Usage and purpose
According to Benjamin Feldman, the Minister of Finance for the Global Country of World Peace: "There are 1.5 billion people living in extreme poverty and currencies like the US dollar are not available to most of them. The Raam can be used to build new houses, roads, schools and health clinics". Feldman states that the idea is to start 3,000 farms in undeveloped areas, have the farmworkers paid in the new currency, and then have that currency converted to hard currency when the farms began exporting to world markets. According to Maharishi Global Financing, agreements were made in 2004 with a farmers' association in South America and with traditional leaders in Africa to start using the Raam for agricultural development projects. CATO Institute currency expert James Dorn expressed doubt about the viability of the plan, suggesting that other economic approaches would be a better way to establish the network of collective farms envisioned by the Raam project. As of March, 2004, there was no information available about the Raam development projects, what projects had actually been started, or whether there were any results from the first 2½ years of the project.
The Raam differs from other complimentary currencies because its focus is on the export of products―in this case organic agricultural products from third world growers to consumers in developed countries―rather than improving local circulation to benefit the lives of local people. Other developmental currencies instead focus on local and regional self-development.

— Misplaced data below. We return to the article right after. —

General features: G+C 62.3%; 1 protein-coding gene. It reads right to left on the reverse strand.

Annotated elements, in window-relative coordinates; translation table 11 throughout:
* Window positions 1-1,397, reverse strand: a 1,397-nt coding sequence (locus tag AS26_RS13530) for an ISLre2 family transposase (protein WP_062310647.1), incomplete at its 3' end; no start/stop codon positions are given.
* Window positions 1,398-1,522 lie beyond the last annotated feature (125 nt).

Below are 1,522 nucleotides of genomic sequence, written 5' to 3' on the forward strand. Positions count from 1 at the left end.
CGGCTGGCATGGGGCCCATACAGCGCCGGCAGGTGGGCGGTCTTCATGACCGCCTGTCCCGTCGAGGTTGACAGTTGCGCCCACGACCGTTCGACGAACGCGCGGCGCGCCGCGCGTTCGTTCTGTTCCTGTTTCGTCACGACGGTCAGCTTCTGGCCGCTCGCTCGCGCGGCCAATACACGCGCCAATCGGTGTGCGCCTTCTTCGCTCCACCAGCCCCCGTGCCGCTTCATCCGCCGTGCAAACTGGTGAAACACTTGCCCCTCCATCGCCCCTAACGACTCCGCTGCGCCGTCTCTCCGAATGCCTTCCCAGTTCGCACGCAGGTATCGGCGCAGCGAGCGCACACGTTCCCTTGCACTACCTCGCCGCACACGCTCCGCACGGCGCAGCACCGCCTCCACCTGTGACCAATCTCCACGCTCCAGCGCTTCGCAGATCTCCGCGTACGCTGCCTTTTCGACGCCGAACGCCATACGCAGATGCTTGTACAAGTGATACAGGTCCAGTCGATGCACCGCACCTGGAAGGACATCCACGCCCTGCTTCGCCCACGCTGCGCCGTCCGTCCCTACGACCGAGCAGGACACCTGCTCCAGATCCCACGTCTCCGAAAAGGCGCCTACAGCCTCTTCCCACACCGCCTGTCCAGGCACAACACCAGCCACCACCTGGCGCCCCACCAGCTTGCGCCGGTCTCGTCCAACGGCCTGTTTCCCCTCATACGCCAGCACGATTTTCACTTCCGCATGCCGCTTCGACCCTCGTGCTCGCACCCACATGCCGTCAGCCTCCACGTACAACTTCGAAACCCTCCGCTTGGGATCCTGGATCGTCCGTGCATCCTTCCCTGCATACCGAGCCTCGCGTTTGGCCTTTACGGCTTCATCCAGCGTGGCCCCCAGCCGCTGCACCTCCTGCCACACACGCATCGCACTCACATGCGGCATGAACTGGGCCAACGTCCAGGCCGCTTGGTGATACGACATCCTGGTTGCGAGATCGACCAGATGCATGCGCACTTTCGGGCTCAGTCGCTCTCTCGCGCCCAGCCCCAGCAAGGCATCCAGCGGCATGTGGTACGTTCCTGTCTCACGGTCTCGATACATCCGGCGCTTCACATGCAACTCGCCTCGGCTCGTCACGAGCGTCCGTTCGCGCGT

Denominations and terms
The Raam is a bearer bond that earns a total of 3% interest after five years (.06% simple interest annually).
It is issued in denominations of 1, 5 and 10 Raams, with one Raam equal to 10 Euros in Europe, and one Raam equal to 10 dollars in the U.S. Raam notes are printed by Joh. Enschedé.
The Raam is currently used alongside Euros in accordance with Dutch law in more than 100 shops in the Netherlands. Shops associated with department store chains in 30 villages and cities have begun accepting the currency as payment for goods and services. The Raam is convertible in Holland at the Fortis Bank in Roermond, Holland. As of 2003, the Dutch Central Bank estimated that there were approximately 100,000 Raam notes in circulation.
The Raam is also in use in Maharishi Vedic City, Iowa.The Maharishi Vedic City Raam is identical to the Dutch one except for a small yellow stamp "Maharishi Vedic City". In 2002, Maharishi Vedic City Mayor Bob Wynne estimated that there was $40,000 worth of Raam in circulation.
The Raam is accepted at Maharishi University of Management and a few businesses in nearby Fairfield. However, local banks, Jefferson County officials and other local businesses do not accept the currency. The Jefferson County Board of Supervisors passed a resolution requiring that property taxes be paid in dollars, to preclude homeowners from attempting to pay in Raam. The First National Bank of Fairfield initially agreed to accept the Raam and exchange it for dollars, but stopped after a few weeks because of discomfort in monitoring the alternative currency on a daily basis, and potentially being stuck with worthless Raam.
It is unclear as to how the Raam will circulate in the other countries, since 1 Raam is worth 10 Euro, and there are no smaller denominations